Cusco is not only the most famous tourist destination in Peru, but also one of the most important in America. Each year, around one million tourists come from abroad to visit the "Navel of the World" and its surroundings. But Cusco is more than the main Square, Ollantaytambo, Pisac, and Machu Picchu. The Imperial City gives us fascinating and unique things. We invite you to discover with us the 7 Curiosities of the Imperial City of Cusco.
The cultural appropriation of certain beliefs, especially when it comes to religious works, gives a special flavor to a well-known story. This is the case of the canvas of the Last Supper in the Cathedral of Cusco. We have the classic elements of the Last Supper, but clearly, it seems that the feast was given in Cusco. In the painting, you can see chili peppers, fruits, corn, and most importantly, a guinea pig, the most desired rodent of the locals since prehispanic times. The painting is attributed to the Peruvian painter Marcos Zapata, who used to incorporate secrets such as these to his works. The painting was painted in the mid-seventeenth century, it has three details of this piece that will be caught your attention. In the first place, the menu of that dinner: the dish that Jesus and his 12 apostles are about to taste is nothing else than a guinea pig, a small rodent whose consumption is very typical in the highlands of Peru. Another detail that will be caught your attention is that Judas Iscariote was portrayed by Zapata with the face of Francisco Pizarro facing forward. Finally, it is curious to note that the image of Jesus is present in the painting twice: as the central character of the dinner and, also, in the window located on the left side, where it can be seen in the distance, already crucified. Definitely, "The Last Supper" of the Cathedral of Cusco is a work Sui Generis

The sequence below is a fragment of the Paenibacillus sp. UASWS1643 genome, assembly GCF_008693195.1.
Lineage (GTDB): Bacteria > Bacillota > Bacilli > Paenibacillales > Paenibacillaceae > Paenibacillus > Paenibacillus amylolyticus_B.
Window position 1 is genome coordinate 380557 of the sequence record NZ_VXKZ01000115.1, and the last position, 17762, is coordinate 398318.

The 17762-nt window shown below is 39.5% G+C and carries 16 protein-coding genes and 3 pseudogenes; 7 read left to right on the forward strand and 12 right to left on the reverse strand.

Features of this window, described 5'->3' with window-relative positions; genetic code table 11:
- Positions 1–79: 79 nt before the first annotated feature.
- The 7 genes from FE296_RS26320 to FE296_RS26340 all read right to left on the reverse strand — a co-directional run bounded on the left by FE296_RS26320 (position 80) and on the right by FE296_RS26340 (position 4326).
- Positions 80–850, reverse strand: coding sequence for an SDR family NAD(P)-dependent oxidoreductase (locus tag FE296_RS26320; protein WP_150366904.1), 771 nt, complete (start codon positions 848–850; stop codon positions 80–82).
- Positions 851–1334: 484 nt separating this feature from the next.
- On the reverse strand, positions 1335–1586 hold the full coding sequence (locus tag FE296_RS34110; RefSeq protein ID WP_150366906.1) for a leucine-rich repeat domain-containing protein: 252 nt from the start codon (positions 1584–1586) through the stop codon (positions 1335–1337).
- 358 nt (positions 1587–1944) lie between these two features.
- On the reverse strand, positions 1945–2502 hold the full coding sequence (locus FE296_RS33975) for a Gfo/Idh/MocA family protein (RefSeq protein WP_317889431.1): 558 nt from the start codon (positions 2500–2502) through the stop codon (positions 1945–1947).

We imagine that the vast majority of travelers like you who arrive for the first time in Cusco will be surprised to find, hoisted in many places of the city, the gay pride flag. Except because it is, in fact, the flag of Tahuantinsuyo!. Interestingly, the similarity in the colors of both flags is purely coincidental. Anyone who thinks that this is impossible, because the Tahuantinsuyo should necessarily be earlier in time, must take into account that the Incas never had a flag, since it did not exist on the continent before the arrival of the Europeans. Similar but not the same. To celebrate the 25th anniversary of its foundation, the radio station "Radio Tahuantinsuyo" of Cusco created, in 1973, a multicolored flag and proposed to establish it as the genuine flag of the Incas. It was only in 1978 that the municipality of Cusco "bought" the idea of the station, recognizing the standard as the official flag of Tahuantinsuyo. That same year, former US soldier Gilbert Baker created the gay pride flag. He was an activist of the movement for gay rights in California, United States.